Happy kitchen cleaning, boys.
George.

Saturday, July 19, 2014

Claws and clippers - an official complaint from Australia

Dear George,
Can you have a quiet word with your Human about claws and clippers?
Nothing sarcastic, mind - just gently point out that some humans [and I include mine amongst them] should never be given access to machinery or tools.Your Human, whom I am prepared to concede has been highly trained and certified by you – gave my Human a set of cunning and devious pointers on how to approach my beautifully clawed feet, and trim my carefully honed daggers which have taken MONTHS to perfect.
Ye Gods...what was she thinking?
Anyway....my paw was held; [a skill I already had, thank you very much]-and I got my treat... and then held again while this gadget thingy was picked up. And I was off, before even snatching the treat she was holding out for me.
 Back to square one.......
I held hands; sat up and said “Please”; let her hold my paw; watched her hand sneak towards the damn thingy again, and I was whistling off into the sunset again.
I can play this game as long as she can, but my complaint to you, George my friend, is that I keep missing out on my treats, due to having to take off and gallop away all the time.
Not to mention, it’s tiring and wasting quality treat time. The Dog thinks I’ve gone mad, and chases me around the lounge and upstairs, telling me to “just sit and have it done, you wimp,” like she does. Not a chance......
Back to you, Chum – a quiet word is definitely required.
I didn’t also mention that the first thingy was changed for a different thingy...but she’s still not getting near my feet with it, so there!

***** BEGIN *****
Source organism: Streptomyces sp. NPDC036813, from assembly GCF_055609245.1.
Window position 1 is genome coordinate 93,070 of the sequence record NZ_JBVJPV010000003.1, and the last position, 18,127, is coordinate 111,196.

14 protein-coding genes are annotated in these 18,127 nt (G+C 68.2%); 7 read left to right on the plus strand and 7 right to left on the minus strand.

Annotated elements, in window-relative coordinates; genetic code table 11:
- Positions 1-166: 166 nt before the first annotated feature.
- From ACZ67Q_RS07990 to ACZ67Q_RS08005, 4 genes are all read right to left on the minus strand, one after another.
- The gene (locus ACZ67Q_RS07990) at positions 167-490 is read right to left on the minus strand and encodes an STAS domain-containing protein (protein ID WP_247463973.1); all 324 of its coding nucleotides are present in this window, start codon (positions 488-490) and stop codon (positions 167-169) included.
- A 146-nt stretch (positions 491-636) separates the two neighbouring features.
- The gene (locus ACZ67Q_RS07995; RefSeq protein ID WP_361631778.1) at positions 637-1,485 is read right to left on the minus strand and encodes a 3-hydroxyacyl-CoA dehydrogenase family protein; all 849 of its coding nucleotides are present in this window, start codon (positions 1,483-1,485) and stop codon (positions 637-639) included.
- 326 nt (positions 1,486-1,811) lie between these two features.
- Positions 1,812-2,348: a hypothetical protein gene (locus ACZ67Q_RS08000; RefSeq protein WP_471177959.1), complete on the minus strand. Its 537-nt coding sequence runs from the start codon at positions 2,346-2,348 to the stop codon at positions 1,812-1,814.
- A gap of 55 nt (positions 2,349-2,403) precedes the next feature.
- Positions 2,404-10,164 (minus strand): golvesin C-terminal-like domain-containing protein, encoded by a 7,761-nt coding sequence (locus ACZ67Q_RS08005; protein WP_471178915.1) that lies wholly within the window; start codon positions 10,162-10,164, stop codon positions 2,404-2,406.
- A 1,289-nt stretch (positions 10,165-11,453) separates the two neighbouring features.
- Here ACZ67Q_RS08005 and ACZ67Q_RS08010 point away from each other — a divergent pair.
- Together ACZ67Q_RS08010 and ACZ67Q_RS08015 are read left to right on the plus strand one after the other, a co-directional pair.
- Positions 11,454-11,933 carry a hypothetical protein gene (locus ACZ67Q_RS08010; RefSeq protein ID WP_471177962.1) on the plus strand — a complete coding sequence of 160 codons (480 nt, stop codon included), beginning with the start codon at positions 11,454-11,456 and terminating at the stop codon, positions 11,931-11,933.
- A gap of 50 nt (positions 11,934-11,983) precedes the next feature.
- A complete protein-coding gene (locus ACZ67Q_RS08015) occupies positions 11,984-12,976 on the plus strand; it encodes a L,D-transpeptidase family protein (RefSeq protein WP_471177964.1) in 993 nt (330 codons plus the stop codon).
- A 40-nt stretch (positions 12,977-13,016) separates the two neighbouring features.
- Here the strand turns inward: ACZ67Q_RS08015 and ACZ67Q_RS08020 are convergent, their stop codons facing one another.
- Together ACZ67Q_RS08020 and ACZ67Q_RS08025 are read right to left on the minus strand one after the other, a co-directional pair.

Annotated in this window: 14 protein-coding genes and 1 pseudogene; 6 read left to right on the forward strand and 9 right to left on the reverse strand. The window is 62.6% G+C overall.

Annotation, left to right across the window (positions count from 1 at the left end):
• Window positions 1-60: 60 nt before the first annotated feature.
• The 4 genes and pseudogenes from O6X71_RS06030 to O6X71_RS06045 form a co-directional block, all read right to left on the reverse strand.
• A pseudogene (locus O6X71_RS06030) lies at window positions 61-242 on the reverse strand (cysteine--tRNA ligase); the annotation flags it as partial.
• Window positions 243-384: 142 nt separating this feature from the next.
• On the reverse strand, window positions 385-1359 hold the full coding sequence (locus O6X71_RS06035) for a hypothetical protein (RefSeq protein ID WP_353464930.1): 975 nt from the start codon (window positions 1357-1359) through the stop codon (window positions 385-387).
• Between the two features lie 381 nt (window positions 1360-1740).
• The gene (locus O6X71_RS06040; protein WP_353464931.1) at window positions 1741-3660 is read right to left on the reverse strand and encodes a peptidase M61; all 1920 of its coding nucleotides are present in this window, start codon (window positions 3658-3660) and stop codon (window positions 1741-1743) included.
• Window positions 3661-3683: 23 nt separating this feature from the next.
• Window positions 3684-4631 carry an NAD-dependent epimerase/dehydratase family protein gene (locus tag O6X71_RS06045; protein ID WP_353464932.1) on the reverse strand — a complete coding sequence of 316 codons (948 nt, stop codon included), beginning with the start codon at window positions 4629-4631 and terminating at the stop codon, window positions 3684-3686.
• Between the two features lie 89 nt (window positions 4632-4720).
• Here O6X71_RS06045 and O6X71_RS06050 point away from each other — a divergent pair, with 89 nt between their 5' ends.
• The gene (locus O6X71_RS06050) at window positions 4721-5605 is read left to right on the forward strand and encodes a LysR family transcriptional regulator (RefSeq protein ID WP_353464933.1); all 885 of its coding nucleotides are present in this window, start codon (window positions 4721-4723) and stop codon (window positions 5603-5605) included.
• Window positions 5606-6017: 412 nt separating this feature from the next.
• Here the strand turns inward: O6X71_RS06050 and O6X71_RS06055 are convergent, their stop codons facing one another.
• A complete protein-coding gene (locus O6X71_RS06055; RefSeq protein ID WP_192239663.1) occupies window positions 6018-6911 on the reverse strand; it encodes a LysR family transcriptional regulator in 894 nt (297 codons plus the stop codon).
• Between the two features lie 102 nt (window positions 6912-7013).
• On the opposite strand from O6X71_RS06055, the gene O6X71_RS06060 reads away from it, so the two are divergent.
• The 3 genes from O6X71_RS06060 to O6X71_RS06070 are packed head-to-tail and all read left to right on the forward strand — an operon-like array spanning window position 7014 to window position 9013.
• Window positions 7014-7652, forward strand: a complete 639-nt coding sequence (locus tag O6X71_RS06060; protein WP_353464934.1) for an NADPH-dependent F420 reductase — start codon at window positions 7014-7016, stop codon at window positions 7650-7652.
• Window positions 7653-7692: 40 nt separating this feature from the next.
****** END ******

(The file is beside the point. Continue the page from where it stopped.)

It’s pretty cold here now, and I am missing out on lap time as well, not to mention having to sleep with one eye open, in case.......
I am retaliating by shedding more fur all over the place, but all that’s done is make them go out and get another small screamy, sucky thingy, to clean it up with. It’s a scary little beast, and can get into small spaces where I have been able to deposit huge heaps before. Not impressed George...too many gadgets!
Your Aussie mate    
Chaos.

Dear Chaos,
This is an official apology for my human. Poor Celia thinks she trains cats, while all the cats she has ever owned have trained her. Compared with us, she is a really poor trainer. Like all humans she suffers under the delusion that she is in charge of us, when really we are in charge of her.
Continue your behaviour around the clipper. Your humans will soon give up their pathetic attempts. They do not have the feline level of purrsistence. We can outwait and outwit our humans every time if we keep our cool.
Missing the treats. Develop a "cute" behaviour for them. Sitting up on your backside or waving a paw when food in around. They will probably give you some and then every time you want some, you do the behaviour. This is called reward training or operant conditioning. They give you food and you reward them with the cute behaviour.
If only humans knew....
Yours George